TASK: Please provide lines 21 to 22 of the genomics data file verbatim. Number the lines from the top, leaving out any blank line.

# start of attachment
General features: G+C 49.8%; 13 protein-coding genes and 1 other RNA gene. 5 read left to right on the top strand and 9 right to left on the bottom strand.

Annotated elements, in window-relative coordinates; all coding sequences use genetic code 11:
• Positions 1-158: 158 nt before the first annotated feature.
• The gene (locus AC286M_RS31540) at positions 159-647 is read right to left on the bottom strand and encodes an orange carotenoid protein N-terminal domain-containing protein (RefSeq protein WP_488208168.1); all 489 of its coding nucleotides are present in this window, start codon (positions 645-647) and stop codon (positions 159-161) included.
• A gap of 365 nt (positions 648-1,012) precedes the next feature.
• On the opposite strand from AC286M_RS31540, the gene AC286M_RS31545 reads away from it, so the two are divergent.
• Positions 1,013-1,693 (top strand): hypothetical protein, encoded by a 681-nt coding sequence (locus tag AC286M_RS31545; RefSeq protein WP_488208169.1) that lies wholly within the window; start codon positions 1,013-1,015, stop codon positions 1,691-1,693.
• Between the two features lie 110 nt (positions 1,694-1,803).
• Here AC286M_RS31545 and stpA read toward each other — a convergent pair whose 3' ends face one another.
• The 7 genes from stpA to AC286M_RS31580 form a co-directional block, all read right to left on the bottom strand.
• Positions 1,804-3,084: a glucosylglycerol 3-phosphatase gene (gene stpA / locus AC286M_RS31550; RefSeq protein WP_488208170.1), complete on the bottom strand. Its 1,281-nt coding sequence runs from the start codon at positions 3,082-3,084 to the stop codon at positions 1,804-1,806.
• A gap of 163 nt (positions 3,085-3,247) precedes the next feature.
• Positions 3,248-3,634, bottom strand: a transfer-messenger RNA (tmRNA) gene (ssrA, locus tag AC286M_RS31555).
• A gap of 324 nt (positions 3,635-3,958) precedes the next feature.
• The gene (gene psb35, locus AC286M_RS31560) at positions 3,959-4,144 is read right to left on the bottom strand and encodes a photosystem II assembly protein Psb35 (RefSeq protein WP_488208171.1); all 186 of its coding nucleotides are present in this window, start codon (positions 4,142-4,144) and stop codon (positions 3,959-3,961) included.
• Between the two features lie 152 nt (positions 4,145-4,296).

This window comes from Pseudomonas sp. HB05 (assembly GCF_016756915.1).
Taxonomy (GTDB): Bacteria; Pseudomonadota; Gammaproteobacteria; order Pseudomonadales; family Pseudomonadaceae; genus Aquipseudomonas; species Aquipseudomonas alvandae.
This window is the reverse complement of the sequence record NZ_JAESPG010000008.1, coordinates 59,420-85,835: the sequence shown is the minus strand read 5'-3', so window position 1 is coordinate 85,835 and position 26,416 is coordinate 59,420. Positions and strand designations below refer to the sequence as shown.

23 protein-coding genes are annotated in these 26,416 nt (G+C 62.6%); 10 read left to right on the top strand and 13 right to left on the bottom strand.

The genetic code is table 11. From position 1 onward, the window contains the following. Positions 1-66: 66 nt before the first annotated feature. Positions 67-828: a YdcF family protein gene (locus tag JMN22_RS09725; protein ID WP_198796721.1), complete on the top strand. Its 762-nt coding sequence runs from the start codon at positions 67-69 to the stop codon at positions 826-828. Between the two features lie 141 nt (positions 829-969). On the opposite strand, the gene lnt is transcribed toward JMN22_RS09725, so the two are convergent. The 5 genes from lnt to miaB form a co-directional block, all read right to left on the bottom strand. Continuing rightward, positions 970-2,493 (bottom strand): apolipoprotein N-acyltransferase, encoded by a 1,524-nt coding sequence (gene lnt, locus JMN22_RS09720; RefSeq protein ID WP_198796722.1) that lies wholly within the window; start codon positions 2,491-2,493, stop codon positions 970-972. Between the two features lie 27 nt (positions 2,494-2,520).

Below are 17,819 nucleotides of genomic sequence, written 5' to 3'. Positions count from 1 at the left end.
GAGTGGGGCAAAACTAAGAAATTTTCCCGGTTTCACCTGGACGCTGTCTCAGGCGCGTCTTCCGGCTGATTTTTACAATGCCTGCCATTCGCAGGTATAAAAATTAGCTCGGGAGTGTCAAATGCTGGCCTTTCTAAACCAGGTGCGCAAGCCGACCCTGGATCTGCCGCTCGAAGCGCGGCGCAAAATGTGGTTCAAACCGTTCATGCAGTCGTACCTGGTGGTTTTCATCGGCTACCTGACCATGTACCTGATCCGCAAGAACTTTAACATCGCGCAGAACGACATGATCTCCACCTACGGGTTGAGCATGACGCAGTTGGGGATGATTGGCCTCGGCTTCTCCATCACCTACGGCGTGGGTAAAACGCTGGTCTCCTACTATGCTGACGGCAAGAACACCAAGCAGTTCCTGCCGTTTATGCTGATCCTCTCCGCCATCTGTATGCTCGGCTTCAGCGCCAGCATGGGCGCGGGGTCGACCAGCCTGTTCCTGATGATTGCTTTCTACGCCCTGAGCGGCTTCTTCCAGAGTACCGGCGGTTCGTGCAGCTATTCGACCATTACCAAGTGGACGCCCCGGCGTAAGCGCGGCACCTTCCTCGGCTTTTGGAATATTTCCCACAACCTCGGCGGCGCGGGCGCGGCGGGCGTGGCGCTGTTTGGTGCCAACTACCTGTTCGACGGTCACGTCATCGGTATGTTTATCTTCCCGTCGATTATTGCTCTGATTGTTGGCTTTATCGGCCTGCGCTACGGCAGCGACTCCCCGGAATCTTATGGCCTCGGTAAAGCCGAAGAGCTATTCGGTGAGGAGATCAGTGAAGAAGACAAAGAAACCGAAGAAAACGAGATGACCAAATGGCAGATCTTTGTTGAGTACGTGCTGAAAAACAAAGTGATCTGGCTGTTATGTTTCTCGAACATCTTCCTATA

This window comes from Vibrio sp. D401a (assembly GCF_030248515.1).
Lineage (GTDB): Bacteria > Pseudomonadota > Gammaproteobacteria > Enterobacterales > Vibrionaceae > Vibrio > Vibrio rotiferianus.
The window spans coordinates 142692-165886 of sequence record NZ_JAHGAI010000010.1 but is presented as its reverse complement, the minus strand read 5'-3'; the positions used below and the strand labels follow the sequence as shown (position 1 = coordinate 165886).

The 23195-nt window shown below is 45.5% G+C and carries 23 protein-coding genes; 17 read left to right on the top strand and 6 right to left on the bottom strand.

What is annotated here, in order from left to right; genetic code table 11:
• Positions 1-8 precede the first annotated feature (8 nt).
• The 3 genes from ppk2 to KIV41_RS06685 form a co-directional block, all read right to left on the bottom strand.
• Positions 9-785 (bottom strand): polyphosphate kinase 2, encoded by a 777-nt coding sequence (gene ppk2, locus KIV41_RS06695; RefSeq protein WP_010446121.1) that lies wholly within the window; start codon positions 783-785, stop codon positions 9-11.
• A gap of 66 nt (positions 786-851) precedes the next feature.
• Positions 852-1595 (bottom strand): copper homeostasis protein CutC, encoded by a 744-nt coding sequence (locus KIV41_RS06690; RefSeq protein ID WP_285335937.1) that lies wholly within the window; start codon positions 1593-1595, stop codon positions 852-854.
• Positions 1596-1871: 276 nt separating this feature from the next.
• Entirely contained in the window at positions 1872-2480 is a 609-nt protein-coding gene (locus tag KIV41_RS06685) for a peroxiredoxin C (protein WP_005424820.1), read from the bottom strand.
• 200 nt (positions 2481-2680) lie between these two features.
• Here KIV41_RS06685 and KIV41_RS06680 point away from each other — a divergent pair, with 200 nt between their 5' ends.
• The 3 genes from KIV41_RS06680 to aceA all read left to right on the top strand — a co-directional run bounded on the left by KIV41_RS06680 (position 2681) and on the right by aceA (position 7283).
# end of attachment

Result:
The genetic code is table 11. From position 1 onward, the window contains the following. Positions 1-66: 66 nt before the first annotated feature. Positions 67-828: a YdcF family protein gene (locus tag JMN22_RS09725; protein ID WP_198796721.1), complete on the top strand. Its 762-nt coding sequence runs from the start codon at positions 67-69 to the stop codon at positions 826-828. Between the two features lie 141 nt (positions 829-969). On the opposite strand, the gene lnt is transcribed toward JMN22_RS09725, so the two are convergent. The 5 genes from lnt to miaB form a co-directional block, all read right to left on the bottom strand. Continuing rightward, positions 970-2,493 (bottom strand): apolipoprotein N-acyltransferase, encoded by a 1,524-nt coding sequence (gene lnt, locus JMN22_RS09720; RefSeq protein ID WP_198796722.1) that lies wholly within the window; start codon positions 2,491-2,493, stop codon positions 970-972. Between the two features lie 27 nt (positions 2,494-2,520).

Below are 17,819 nucleotides of genomic sequence, written 5' to 3'. Positions count from 1 at the left end.